The Robertian Crisis

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The Robertian Crisis

Post by Grand Auvergne on Wed Oct 19, 2016 7:04 am


The Robertian, Counts of Paris and Dux Francorum, were one of the great houses of the Kingdom of France, having offered three kings to the country, Eudes I and Robert I in between Carolingian rulers and Hugues Capet, who's election put an end to the dominion of Charlemagne's inheritors over France. In reality, the Robertians where renamed Capetian and became one, if not the, most important royal dynasty in Europe.

But here, none of this happened. Hugues died before he could achieve anything and so did his son. The title of "King of Franks" was lost, and now the few Robertian left stay in their desmene of the Parisian region, looking at the past with nostalgia and thinking about what could have been.




The Paris of the 11th century is in dark red.



Paris itself is but a mere shadow of the city it once was. The left bank was abandoned during the vikings raids on the city and only scarcely repopulated since. The right bank is were merchants are and what make the city thrive, but its core is still "l'île de la cité", "the city's island", where most of the political and religious buildings can be found and where the fortifications are the most denses. It is all that is left of Clovis' capital and one of France's greatest towns, now left in a form of stagnation and decay, only protected by the pact of non-agression between the Dukes of Auvergne and Austrasia that hold Paris, Reims and Vichy as neutral states, ensuring the two rulers can't take the throne and the crown for themselves.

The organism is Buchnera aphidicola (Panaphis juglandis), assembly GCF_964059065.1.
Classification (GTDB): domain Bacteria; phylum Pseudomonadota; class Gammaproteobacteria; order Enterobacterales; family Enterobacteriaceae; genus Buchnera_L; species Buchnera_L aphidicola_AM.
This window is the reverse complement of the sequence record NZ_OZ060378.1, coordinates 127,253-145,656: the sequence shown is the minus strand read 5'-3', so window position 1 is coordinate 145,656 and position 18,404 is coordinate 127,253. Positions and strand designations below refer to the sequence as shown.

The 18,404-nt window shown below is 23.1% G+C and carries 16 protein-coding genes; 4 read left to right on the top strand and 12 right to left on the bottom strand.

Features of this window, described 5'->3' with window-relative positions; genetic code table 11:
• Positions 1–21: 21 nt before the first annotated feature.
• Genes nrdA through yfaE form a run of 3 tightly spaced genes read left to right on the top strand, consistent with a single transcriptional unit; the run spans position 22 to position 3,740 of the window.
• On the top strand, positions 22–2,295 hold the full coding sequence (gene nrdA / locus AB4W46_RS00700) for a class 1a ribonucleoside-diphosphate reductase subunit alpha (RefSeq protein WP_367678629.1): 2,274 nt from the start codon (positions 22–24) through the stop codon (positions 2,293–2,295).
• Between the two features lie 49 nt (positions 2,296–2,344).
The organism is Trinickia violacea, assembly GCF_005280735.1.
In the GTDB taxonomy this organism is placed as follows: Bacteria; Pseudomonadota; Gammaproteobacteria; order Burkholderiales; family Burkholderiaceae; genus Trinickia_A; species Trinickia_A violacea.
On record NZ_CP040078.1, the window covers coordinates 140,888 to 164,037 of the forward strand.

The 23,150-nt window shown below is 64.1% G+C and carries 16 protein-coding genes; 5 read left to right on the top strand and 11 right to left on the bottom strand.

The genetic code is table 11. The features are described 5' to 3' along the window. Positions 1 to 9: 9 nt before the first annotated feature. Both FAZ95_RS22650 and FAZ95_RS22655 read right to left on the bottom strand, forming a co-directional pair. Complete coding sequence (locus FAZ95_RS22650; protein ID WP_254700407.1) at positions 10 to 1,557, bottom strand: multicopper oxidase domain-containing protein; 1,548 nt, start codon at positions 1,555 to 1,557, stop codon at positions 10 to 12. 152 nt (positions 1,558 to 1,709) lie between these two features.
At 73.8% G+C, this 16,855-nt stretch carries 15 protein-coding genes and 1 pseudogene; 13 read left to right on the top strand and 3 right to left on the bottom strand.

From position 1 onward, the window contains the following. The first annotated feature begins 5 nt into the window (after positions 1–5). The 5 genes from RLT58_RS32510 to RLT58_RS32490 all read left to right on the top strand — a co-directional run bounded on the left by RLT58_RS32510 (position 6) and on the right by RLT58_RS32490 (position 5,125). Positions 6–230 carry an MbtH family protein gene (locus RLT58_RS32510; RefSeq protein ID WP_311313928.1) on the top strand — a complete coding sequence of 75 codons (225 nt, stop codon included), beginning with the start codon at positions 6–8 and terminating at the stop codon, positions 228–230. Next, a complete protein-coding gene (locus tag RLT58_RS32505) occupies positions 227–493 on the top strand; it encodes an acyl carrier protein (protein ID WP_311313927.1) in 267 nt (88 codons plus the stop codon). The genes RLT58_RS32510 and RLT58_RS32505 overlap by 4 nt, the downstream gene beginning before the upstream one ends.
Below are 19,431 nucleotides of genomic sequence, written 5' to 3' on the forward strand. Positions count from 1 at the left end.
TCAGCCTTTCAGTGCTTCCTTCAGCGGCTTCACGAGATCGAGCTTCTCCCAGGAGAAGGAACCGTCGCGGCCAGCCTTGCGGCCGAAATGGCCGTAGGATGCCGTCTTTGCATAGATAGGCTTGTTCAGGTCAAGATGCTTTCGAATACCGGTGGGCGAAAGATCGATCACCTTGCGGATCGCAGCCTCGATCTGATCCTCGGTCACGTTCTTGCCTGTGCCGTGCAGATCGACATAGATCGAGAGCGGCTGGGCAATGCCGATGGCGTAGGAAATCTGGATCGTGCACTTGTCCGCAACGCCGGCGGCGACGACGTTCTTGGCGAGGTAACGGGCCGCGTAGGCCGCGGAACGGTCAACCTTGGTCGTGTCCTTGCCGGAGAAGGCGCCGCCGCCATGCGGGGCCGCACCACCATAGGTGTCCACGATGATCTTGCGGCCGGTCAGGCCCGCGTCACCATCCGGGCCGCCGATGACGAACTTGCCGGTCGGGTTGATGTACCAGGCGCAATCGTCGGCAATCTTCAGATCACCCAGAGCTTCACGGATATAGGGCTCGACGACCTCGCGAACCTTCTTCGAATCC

But the tragedy of the Robertian and their city does not stop there, for it is merely the prologue to events far more terribles. The current head of the family, Hugues II, is an old but caring man and, with the help and advices of the Archbishop of Paris, Renaud, is the one keeping the now official neutrality of his Realm intact.

But Hugues II has two sons, whom he love dearly, Robert and Henry, but they could never do anything but hate each other. Their father tried to stop their feud by making sure each would recieved one half of his landing, but it did nothing of the sort, only making this family feud even worse.

With each passing day the tension grew in the city, to the point the air became heavy and all awaited and feared the moment it would explose and Paris would be thrown in civil war. And the moment seems now to have come.

Since a few weeks, Hugues II has caught a terrible illness and nothing is less certain than the old count's survival. Immediatly, the brothers made their moves, seeking helps and allies within and without their father's realm. Robert successed in forming a "cabal" of partisans within the Church in Paris, while Henry has made enough promises and gifts to secure the support of the city's traders. In the same way, Robert is actively trying to befriend the Duke of Auvergne, while Henry covered the Duke of Austrasia of gifts, compliments and promises.